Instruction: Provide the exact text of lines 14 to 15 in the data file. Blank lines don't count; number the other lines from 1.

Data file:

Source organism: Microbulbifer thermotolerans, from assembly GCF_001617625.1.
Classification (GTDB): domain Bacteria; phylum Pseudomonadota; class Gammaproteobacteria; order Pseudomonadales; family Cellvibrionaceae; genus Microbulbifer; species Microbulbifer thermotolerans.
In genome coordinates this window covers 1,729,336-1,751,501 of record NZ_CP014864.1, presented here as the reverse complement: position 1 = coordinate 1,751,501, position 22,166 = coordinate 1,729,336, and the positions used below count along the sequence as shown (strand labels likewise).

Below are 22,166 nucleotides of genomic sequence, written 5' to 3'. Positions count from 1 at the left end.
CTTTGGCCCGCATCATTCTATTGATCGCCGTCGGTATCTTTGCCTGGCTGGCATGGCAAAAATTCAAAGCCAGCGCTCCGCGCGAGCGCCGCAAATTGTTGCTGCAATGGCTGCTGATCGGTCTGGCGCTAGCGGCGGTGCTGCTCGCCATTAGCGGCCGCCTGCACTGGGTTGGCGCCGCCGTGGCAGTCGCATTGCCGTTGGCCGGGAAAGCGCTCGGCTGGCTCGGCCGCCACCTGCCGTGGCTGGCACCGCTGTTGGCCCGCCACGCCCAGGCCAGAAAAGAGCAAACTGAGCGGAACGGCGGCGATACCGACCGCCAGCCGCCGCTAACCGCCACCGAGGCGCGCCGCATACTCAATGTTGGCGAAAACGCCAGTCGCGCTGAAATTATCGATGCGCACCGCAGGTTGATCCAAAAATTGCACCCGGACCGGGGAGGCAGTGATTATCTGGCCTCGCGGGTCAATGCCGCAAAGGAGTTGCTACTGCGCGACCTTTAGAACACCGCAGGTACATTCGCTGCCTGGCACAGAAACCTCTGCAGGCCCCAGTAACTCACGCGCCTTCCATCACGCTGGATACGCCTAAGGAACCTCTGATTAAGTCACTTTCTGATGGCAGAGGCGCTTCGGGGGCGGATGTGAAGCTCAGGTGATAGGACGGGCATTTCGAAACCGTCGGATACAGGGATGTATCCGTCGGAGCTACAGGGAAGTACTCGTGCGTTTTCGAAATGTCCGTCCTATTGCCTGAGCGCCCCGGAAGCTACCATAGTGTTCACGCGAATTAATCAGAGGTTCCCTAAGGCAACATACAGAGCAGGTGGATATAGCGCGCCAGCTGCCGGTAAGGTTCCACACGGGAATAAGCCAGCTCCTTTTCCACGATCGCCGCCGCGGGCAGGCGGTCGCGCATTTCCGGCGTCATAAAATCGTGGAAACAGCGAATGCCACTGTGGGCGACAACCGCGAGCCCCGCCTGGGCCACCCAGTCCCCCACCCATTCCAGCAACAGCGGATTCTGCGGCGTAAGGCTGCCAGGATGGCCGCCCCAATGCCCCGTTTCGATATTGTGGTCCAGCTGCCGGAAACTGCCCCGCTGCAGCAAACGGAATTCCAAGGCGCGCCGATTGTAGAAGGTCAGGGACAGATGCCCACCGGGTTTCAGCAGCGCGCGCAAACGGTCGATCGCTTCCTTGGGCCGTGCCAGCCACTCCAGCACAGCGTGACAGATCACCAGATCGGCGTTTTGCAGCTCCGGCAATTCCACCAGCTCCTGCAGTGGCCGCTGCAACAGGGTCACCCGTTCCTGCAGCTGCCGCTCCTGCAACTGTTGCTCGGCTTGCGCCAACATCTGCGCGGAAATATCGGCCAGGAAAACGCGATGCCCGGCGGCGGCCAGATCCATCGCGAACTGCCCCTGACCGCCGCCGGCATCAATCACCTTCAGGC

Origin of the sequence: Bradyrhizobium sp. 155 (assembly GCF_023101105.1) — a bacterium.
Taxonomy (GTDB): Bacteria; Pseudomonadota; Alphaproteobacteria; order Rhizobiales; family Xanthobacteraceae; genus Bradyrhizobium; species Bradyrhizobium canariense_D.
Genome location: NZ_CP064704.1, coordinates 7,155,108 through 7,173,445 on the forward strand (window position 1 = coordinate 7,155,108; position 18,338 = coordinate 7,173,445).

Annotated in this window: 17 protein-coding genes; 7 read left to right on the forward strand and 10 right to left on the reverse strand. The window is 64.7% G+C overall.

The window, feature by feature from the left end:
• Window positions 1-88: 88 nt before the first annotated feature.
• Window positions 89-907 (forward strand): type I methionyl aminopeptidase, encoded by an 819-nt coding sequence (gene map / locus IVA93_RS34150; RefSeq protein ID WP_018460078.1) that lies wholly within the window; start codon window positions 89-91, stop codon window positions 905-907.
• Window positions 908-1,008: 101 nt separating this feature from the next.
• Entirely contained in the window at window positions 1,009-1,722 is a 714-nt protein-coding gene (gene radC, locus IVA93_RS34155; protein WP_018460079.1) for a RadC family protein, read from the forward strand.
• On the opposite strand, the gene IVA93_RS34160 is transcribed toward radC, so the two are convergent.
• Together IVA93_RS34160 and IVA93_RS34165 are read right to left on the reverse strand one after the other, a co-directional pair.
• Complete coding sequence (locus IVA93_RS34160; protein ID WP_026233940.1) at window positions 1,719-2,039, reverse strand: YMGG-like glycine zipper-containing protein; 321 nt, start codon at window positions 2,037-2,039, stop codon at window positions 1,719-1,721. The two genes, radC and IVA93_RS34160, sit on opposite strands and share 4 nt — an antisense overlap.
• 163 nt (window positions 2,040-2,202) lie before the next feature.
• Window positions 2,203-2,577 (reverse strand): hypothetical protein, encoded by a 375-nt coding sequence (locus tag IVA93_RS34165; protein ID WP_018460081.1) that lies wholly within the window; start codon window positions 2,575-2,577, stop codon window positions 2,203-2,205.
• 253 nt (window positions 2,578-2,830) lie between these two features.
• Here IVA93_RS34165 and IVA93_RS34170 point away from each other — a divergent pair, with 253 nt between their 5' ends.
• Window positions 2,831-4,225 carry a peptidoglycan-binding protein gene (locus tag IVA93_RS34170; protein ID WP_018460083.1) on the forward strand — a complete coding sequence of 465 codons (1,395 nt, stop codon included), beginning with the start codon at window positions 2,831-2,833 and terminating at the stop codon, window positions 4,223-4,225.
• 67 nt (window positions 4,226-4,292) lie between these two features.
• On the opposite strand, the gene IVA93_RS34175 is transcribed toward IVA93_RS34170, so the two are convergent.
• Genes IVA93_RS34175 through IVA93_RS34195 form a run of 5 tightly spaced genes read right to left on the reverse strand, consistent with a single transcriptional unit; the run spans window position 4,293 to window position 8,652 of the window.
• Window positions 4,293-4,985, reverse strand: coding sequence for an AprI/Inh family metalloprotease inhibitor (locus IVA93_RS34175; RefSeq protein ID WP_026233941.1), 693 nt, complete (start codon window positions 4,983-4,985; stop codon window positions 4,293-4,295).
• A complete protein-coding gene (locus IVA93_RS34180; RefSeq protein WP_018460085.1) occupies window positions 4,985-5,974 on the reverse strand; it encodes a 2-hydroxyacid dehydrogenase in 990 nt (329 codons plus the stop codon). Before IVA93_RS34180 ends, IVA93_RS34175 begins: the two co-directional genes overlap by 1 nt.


• Entirely contained in the window at window positions 1,009-1,722 is a 714-nt protein-coding gene (gene radC, locus IVA93_RS34155; protein WP_018460079.1) for a RadC family protein, read from the forward strand.
• On the opposite strand, the gene IVA93_RS34160 is transcribed toward radC, so the two are convergent.